I couldn’t write about this unless someone gave me a contract to make a 4 year tv series about it. (Because I would need to be paid to relive it.)

      We are still a work in progress. I don’t see an end in sight. I’ve stopped looking. Acceptance.

      But at long last I have access to a lot of my art supplies again—just no open table space to work!

  1. Reply

    My first dagger was a Princeton Neptune too, and at first I was having lots of fun with the expressive strokes! But once the novelty wore off, I realized it’s not a very practical brush, so I kicked it out of my travel kit.

    Next I got a Roman Szmal 1/2″ which is quite a bit stiffer. I find myself painting my travel sketches with it 70% of the time, and only reach for a round brush when I need a really wet wash, or a fine line. It’s a great replacement for a flat brush, since I can use the long side to create crisp edges of buildings. The curved side leaves a kind of a gentle gradient that allows me to continue the wash without a stark strip where I’ve laid down the first stroke. And the curved side is just excellent for adding shadows, while avoiding a chiseled look. I’ve been painting some experimental portraits recently, and the effect of shading under the cheekbones is *cheff’s kiss*.

    P.S. I’ve noticed the right click action is disabled on your website. I just want to point out a potentially unintended effect it has: visitors can’t open links in a new tab. That’s a real usability bummer. I actually wanted to open a few posts I was interested in in new tabs on my phone to read all of them, so this actually prevented me from reading *more* of your blog. I gave up and switched to my computer, where the Firefox browser enables me to easily circumvent such scripts, and I can peruse websites however I like.
    I know artists like to prevent right-click so people can’t save images or copy text, but it’s not just saving and copying that is impacted.

    1. Reply

      Nela, thanks for the new brand of brush to check out. I did a quick search and don’t find it available in the US, just in Jackson’s in the UK, and another listing that looks like Australia. But I’ll add it to my list and keep it in mind if I see it sold in the US. I’m encouraged to know it’s a bit firmer because that’s been turning out to be my preference.

      Thanks also for your comment about my links. I’m sorry this is frustrating to you. I don’t use right click on my mouse (disabled by preference) because of the way I work and so I have never noticed this. I sent your note to my web guy so he can look into it.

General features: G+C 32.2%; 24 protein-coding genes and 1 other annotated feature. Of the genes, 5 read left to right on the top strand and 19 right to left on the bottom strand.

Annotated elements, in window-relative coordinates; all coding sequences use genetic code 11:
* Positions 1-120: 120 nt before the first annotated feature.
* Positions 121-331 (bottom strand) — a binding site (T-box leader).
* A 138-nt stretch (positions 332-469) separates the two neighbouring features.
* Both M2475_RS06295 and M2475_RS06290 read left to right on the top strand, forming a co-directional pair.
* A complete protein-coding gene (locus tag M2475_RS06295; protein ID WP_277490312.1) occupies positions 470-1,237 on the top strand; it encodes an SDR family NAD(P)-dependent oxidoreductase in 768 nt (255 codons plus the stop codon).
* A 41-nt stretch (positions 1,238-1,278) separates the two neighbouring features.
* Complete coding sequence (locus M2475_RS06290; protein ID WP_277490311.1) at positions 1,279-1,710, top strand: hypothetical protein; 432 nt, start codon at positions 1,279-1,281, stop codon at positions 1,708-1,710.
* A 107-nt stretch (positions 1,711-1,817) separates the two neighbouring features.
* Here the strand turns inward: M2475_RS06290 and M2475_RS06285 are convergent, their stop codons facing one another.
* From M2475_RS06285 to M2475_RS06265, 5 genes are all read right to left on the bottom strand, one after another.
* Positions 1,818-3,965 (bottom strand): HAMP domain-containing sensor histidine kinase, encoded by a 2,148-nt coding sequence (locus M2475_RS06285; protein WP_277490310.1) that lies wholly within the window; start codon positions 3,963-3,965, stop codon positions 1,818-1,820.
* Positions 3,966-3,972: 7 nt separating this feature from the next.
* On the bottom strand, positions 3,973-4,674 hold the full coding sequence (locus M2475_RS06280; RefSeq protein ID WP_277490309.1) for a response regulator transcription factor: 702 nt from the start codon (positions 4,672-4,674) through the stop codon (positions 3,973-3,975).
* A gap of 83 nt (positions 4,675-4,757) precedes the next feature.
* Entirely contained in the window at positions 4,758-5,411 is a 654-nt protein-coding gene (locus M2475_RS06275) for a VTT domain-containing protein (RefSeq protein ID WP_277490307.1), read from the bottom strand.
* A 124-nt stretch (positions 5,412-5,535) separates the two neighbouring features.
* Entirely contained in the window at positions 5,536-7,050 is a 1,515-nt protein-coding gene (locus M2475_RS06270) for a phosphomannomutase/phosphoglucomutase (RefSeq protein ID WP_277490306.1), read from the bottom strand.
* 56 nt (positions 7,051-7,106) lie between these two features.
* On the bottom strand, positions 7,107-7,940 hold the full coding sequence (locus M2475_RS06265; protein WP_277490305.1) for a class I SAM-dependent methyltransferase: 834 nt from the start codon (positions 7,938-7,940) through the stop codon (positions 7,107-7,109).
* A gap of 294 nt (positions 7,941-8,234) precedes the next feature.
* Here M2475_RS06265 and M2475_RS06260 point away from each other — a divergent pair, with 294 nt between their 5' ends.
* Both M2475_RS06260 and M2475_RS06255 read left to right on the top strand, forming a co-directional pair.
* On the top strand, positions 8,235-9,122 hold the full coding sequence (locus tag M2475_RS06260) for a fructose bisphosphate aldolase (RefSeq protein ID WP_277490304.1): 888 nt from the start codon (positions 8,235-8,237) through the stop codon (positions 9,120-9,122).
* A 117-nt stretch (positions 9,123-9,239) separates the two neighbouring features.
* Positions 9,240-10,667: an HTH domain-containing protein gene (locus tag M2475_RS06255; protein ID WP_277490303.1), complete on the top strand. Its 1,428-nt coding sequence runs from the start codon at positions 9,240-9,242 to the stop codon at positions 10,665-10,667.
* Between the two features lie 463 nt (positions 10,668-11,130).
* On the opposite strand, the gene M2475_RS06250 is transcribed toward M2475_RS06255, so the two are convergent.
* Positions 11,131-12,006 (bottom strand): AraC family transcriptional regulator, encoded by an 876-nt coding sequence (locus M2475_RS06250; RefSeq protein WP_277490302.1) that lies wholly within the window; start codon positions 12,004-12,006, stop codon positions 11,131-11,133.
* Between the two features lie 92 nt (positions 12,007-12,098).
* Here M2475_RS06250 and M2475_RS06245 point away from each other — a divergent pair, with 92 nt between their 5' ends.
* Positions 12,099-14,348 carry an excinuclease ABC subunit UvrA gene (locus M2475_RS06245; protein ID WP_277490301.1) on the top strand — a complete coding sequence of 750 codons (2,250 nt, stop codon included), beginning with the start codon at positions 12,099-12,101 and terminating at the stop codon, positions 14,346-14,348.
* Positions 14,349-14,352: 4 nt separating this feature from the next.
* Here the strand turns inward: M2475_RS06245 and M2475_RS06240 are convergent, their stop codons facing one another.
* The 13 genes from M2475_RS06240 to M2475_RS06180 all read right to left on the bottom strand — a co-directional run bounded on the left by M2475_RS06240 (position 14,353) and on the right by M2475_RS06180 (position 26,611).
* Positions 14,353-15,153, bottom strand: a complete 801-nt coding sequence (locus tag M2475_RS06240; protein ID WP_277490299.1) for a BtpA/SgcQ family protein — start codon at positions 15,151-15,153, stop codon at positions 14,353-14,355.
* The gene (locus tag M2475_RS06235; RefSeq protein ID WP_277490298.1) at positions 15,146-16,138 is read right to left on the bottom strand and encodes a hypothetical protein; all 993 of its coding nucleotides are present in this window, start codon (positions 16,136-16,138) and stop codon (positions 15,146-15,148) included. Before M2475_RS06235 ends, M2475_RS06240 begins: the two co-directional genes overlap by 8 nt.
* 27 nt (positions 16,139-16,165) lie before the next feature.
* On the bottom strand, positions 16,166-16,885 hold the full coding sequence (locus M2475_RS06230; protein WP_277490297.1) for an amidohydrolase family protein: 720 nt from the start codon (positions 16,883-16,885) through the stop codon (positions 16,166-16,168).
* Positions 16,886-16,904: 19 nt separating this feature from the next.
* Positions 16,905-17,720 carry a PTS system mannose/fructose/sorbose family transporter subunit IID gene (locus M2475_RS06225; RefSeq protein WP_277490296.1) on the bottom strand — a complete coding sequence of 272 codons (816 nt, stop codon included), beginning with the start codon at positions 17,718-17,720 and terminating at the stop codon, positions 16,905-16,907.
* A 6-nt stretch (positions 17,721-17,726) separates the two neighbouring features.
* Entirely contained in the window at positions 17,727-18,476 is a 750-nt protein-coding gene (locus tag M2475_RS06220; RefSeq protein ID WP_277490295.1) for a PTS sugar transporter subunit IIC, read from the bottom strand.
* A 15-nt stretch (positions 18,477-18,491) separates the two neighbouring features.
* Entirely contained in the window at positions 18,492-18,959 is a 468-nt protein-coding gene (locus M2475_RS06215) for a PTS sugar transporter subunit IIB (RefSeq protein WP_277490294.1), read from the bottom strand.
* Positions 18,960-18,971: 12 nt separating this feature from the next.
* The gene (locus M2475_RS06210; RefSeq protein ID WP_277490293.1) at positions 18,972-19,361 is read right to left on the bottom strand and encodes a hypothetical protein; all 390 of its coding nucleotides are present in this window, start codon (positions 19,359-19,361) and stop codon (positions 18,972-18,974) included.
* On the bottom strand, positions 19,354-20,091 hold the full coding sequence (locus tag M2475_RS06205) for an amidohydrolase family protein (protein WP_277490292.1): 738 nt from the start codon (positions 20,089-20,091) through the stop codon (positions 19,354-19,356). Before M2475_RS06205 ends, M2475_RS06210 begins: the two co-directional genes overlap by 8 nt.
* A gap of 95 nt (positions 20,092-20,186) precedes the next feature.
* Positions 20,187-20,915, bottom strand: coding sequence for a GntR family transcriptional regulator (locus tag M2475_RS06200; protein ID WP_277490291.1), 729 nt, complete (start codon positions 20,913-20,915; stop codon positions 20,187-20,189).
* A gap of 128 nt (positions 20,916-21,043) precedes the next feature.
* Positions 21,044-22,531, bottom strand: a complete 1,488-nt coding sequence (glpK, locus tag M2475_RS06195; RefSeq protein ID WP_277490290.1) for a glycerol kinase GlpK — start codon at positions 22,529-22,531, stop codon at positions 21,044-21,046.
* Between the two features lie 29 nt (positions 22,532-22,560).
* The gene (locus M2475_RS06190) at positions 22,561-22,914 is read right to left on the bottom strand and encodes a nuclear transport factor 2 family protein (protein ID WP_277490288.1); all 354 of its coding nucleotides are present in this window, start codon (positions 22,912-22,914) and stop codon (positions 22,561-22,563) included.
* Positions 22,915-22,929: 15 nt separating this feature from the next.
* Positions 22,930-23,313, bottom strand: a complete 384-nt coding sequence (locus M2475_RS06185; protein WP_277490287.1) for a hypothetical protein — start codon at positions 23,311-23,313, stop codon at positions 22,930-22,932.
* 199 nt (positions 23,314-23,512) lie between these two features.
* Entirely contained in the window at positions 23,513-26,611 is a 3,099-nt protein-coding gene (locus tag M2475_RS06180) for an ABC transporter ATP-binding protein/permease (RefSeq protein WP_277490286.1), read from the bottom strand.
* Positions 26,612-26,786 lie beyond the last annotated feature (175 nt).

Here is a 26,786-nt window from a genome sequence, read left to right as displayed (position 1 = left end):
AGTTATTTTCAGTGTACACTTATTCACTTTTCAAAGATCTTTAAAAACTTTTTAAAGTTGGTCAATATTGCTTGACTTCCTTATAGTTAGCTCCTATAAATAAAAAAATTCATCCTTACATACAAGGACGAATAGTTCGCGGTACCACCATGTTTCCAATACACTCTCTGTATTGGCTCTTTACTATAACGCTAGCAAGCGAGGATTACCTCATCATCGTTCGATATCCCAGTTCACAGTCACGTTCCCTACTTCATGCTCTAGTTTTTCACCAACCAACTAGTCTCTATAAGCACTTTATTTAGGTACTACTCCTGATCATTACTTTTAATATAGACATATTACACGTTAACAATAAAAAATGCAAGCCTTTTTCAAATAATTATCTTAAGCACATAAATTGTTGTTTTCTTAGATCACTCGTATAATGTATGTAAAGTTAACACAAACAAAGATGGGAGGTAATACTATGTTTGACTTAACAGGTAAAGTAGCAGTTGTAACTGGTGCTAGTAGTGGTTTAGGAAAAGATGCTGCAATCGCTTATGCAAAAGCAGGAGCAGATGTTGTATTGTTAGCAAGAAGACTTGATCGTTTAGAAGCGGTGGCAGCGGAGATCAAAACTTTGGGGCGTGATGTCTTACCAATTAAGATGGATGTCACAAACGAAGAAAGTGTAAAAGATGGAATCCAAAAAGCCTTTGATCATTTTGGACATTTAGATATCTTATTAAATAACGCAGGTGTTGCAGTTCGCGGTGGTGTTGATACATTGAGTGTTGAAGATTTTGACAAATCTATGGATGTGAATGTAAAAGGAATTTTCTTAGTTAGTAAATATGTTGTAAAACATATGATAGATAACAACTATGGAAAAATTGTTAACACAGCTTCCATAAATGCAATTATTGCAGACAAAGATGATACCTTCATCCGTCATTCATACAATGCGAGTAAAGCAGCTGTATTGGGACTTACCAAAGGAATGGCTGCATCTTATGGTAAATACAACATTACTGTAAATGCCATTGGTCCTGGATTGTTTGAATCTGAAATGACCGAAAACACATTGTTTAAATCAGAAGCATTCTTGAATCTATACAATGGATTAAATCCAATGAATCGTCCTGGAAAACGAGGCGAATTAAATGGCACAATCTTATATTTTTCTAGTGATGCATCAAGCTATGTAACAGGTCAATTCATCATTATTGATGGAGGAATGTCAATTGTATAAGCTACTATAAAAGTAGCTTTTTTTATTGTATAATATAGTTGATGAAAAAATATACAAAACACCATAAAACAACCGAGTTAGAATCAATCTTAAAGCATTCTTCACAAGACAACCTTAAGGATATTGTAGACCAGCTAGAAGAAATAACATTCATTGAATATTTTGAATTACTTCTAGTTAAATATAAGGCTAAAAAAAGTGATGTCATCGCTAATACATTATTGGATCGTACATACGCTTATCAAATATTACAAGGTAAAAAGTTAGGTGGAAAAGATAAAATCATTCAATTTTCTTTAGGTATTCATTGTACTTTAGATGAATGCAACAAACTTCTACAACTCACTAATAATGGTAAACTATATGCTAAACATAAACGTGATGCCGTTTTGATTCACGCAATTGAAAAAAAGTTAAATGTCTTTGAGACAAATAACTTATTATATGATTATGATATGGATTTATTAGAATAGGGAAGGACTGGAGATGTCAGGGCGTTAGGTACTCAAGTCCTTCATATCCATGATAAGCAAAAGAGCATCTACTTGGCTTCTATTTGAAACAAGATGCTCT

I know that I set up my links, when I’m writing a post, so that someone clicking on a link opens that link in a new browser window so I was puzzled by what you were saying, because of that I never encountered what you’re seeing.

      It may be that the developer has set something up and that will be for my web guy to look into.

      Thanks for the heads up and again, I’m sorry that my blog isn’t set up for convenient viewing for you. No one else has has this issue so they must have found work arounds?

      Best wishes, and thanks.

      1. Reply

        Hi Roz, I believe Jackson’s has a US warehouse too, but it may not have all the products that are available in the UK. I do hope it becomes easily available to you soon.

        Regarding links and right-click: I think it comes down to users habits. I like to open related posts in new tabs as I’m reading, so I don’t have to go back and forth. I can’t say how common that behavior is, but it’s probably not unique.
        On the computer I’m able to work around it, but I’ve first noticed the issue on my phone when long-press action (the equivalent of right-click) didn’t work at all. I can’t say for sure why that happens on your website. I just wanted to let you know in case you weren’t aware it was happening.

        Best wishes to you too!

        1. Reply

          Nela, I hope so about the brushes you mention too. As for the right clicking, I have my web guy looking at that. But I’m confused when you say you can’t open links in another tab because I set the posts to do that (as I don’t like to stop reading a post and lose my place by clicking away myself) and when I click on my links they do exactly that. And I’m just regular-clicking (as my mouse is set to one click). So I don’t know what’s going on in your system that they don’t open for you the same way they do here for me and others I’ve talked to. I suppose it is related to you working on your phone. I don’t do any work on my phone as I like to work on as large a screen as possible. (Vision-age-neck comfort.) But I do appreciate the heads up. I always like to know how things are working from a reader’s perspective. Sorry the theme is set up in a way that isn’t working for you. Thanks for stopping by.